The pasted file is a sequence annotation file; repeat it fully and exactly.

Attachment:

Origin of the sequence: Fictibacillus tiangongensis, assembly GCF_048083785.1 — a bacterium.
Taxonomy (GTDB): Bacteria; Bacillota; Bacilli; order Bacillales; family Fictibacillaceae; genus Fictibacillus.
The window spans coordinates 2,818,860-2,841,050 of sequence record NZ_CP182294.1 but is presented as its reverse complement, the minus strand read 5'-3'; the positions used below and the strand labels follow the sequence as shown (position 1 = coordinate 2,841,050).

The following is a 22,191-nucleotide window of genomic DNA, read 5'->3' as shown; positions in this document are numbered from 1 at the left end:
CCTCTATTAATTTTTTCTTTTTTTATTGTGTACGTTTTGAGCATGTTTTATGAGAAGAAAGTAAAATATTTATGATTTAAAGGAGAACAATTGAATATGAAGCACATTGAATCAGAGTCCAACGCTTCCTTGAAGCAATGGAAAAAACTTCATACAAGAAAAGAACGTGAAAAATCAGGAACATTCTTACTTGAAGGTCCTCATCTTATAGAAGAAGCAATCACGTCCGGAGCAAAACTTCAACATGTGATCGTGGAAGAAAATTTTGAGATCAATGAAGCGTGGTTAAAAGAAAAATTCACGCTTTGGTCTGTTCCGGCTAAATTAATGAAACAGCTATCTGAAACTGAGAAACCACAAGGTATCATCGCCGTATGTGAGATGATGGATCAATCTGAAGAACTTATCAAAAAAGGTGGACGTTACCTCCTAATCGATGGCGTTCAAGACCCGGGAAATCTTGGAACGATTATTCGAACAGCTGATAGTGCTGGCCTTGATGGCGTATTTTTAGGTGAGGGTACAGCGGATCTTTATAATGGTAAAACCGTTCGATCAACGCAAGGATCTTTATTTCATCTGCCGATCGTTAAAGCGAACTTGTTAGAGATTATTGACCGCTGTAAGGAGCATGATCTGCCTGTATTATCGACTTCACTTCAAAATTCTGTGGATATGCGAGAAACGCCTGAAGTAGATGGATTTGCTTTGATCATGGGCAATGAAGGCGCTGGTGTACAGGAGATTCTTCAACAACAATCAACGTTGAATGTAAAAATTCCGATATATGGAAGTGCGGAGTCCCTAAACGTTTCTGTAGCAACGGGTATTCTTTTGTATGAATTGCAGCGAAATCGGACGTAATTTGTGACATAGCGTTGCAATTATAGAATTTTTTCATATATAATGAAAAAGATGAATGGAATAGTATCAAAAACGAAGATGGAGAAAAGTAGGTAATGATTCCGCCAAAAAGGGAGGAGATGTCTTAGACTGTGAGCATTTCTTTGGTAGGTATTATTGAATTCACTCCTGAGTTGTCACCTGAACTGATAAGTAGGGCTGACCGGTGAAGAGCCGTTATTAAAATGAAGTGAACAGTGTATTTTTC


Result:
Origin of the sequence: Fictibacillus tiangongensis, assembly GCF_048083785.1 — a bacterium.
Taxonomy (GTDB): Bacteria; Bacillota; Bacilli; order Bacillales; family Fictibacillaceae; genus Fictibacillus.
The window spans coordinates 2,818,860-2,841,050 of sequence record NZ_CP182294.1 but is presented as its reverse complement, the minus strand read 5'-3'; the positions used below and the strand labels follow the sequence as shown (position 1 = coordinate 2,841,050).

The following is a 22,191-nucleotide window of genomic DNA, read 5'->3' as shown; positions in this document are numbered from 1 at the left end:
CCTCTATTAATTTTTTCTTTTTTTATTGTGTACGTTTTGAGCATGTTTTATGAGAAGAAAGTAAAATATTTATGATTTAAAGGAGAACAATTGAATATGAAGCACATTGAATCAGAGTCCAACGCTTCCTTGAAGCAATGGAAAAAACTTCATACAAGAAAAGAACGTGAAAAATCAGGAACATTCTTACTTGAAGGTCCTCATCTTATAGAAGAAGCAATCACGTCCGGAGCAAAACTTCAACATGTGATCGTGGAAGAAAATTTTGAGATCAATGAAGCGTGGTTAAAAGAAAAATTCACGCTTTGGTCTGTTCCGGCTAAATTAATGAAACAGCTATCTGAAACTGAGAAACCACAAGGTATCATCGCCGTATGTGAGATGATGGATCAATCTGAAGAACTTATCAAAAAAGGTGGACGTTACCTCCTAATCGATGGCGTTCAAGACCCGGGAAATCTTGGAACGATTATTCGAACAGCTGATAGTGCTGGCCTTGATGGCGTATTTTTAGGTGAGGGTACAGCGGATCTTTATAATGGTAAAACCGTTCGATCAACGCAAGGATCTTTATTTCATCTGCCGATCGTTAAAGCGAACTTGTTAGAGATTATTGACCGCTGTAAGGAGCATGATCTGCCTGTATTATCGACTTCACTTCAAAATTCTGTGGATATGCGAGAAACGCCTGAAGTAGATGGATTTGCTTTGATCATGGGCAATGAAGGCGCTGGTGTACAGGAGATTCTTCAACAACAATCAACGTTGAATGTAAAAATTCCGATATATGGAAGTGCGGAGTCCCTAAACGTTTCTGTAGCAACGGGTATTCTTTTGTATGAATTGCAGCGAAATCGGACGTAATTTGTGACATAGCGTTGCAATTATAGAATTTTTTCATATATAATGAAAAAGATGAATGGAATAGTATCAAAAACGAAGATGGAGAAAAGTAGGTAATGATTCCGCCAAAAAGGGAGGAGATGTCTTAGACTGTGAGCATTTCTTTGGTAGGTATTATTGAATTCACTCCTGAGTTGTCACCTGAACTGATAAGTAGGGCTGACCGGTGAAGAGCCGTTATTAAAATGAAGTGAACAGTGTATTTTTC